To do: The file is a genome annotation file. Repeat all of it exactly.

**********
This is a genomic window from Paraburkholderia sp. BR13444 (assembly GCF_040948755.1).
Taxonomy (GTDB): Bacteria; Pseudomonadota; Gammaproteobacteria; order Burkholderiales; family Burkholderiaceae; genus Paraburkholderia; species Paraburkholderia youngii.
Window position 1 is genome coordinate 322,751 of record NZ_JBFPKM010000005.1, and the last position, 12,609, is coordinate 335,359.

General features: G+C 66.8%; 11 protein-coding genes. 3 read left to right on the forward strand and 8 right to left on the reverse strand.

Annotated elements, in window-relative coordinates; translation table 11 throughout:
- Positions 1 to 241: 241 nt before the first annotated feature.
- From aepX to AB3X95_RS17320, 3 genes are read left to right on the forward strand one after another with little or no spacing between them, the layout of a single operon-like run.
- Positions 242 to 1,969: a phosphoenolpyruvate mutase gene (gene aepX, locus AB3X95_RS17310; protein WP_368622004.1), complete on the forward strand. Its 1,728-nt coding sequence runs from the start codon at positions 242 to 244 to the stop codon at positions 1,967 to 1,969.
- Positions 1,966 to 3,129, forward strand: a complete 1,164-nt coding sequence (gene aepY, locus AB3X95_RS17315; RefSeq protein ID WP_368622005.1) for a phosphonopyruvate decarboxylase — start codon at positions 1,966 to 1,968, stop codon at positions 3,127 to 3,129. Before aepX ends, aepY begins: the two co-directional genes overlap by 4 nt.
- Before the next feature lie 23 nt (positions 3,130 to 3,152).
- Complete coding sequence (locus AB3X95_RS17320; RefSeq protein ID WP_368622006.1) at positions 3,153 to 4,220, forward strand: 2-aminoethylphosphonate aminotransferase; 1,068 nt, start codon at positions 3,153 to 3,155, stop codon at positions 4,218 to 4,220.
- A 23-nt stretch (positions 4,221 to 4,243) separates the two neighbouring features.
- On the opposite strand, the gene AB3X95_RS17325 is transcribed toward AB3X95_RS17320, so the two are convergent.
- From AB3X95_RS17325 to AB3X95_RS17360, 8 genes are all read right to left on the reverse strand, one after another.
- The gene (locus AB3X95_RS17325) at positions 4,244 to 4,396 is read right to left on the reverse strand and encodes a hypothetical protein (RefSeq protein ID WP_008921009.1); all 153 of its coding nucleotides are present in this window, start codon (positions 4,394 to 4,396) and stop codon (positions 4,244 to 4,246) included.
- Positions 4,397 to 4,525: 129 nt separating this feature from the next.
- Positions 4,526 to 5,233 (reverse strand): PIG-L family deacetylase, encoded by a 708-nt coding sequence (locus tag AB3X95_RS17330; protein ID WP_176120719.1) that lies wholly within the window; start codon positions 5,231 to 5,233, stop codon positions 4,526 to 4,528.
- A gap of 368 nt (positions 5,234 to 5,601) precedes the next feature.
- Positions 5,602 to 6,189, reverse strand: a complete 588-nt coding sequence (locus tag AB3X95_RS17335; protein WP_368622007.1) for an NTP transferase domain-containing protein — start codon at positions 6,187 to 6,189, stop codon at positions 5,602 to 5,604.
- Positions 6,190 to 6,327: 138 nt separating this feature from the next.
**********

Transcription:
This is a genomic window from Paraburkholderia sp. BR13444 (assembly GCF_040948755.1).
Taxonomy (GTDB): Bacteria; Pseudomonadota; Gammaproteobacteria; order Burkholderiales; family Burkholderiaceae; genus Paraburkholderia; species Paraburkholderia youngii.
Window position 1 is genome coordinate 322,751 of record NZ_JBFPKM010000005.1, and the last position, 12,609, is coordinate 335,359.

General features: G+C 66.8%; 11 protein-coding genes. 3 read left to right on the forward strand and 8 right to left on the reverse strand.

Annotated elements, in window-relative coordinates; translation table 11 throughout:
- Positions 1 to 241: 241 nt before the first annotated feature.
- From aepX to AB3X95_RS17320, 3 genes are read left to right on the forward strand one after another with little or no spacing between them, the layout of a single operon-like run.
- Positions 242 to 1,969: a phosphoenolpyruvate mutase gene (gene aepX, locus AB3X95_RS17310; protein WP_368622004.1), complete on the forward strand. Its 1,728-nt coding sequence runs from the start codon at positions 242 to 244 to the stop codon at positions 1,967 to 1,969.
- Positions 1,966 to 3,129, forward strand: a complete 1,164-nt coding sequence (gene aepY, locus AB3X95_RS17315; RefSeq protein ID WP_368622005.1) for a phosphonopyruvate decarboxylase — start codon at positions 1,966 to 1,968, stop codon at positions 3,127 to 3,129. Before aepX ends, aepY begins: the two co-directional genes overlap by 4 nt.
- Before the next feature lie 23 nt (positions 3,130 to 3,152).
- Complete coding sequence (locus AB3X95_RS17320; RefSeq protein ID WP_368622006.1) at positions 3,153 to 4,220, forward strand: 2-aminoethylphosphonate aminotransferase; 1,068 nt, start codon at positions 3,153 to 3,155, stop codon at positions 4,218 to 4,220.
- A 23-nt stretch (positions 4,221 to 4,243) separates the two neighbouring features.
- On the opposite strand, the gene AB3X95_RS17325 is transcribed toward AB3X95_RS17320, so the two are convergent.
- From AB3X95_RS17325 to AB3X95_RS17360, 8 genes are all read right to left on the reverse strand, one after another.
- The gene (locus AB3X95_RS17325) at positions 4,244 to 4,396 is read right to left on the reverse strand and encodes a hypothetical protein (RefSeq protein ID WP_008921009.1); all 153 of its coding nucleotides are present in this window, start codon (positions 4,394 to 4,396) and stop codon (positions 4,244 to 4,246) included.
- Positions 4,397 to 4,525: 129 nt separating this feature from the next.
- Positions 4,526 to 5,233 (reverse strand): PIG-L family deacetylase, encoded by a 708-nt coding sequence (locus tag AB3X95_RS17330; protein ID WP_176120719.1) that lies wholly within the window; start codon positions 5,231 to 5,233, stop codon positions 4,526 to 4,528.
- A gap of 368 nt (positions 5,234 to 5,601) precedes the next feature.
- Positions 5,602 to 6,189, reverse strand: a complete 588-nt coding sequence (locus tag AB3X95_RS17335; protein WP_368622007.1) for an NTP transferase domain-containing protein — start codon at positions 6,187 to 6,189, stop codon at positions 5,602 to 5,604.
- Positions 6,190 to 6,327: 138 nt separating this feature from the next.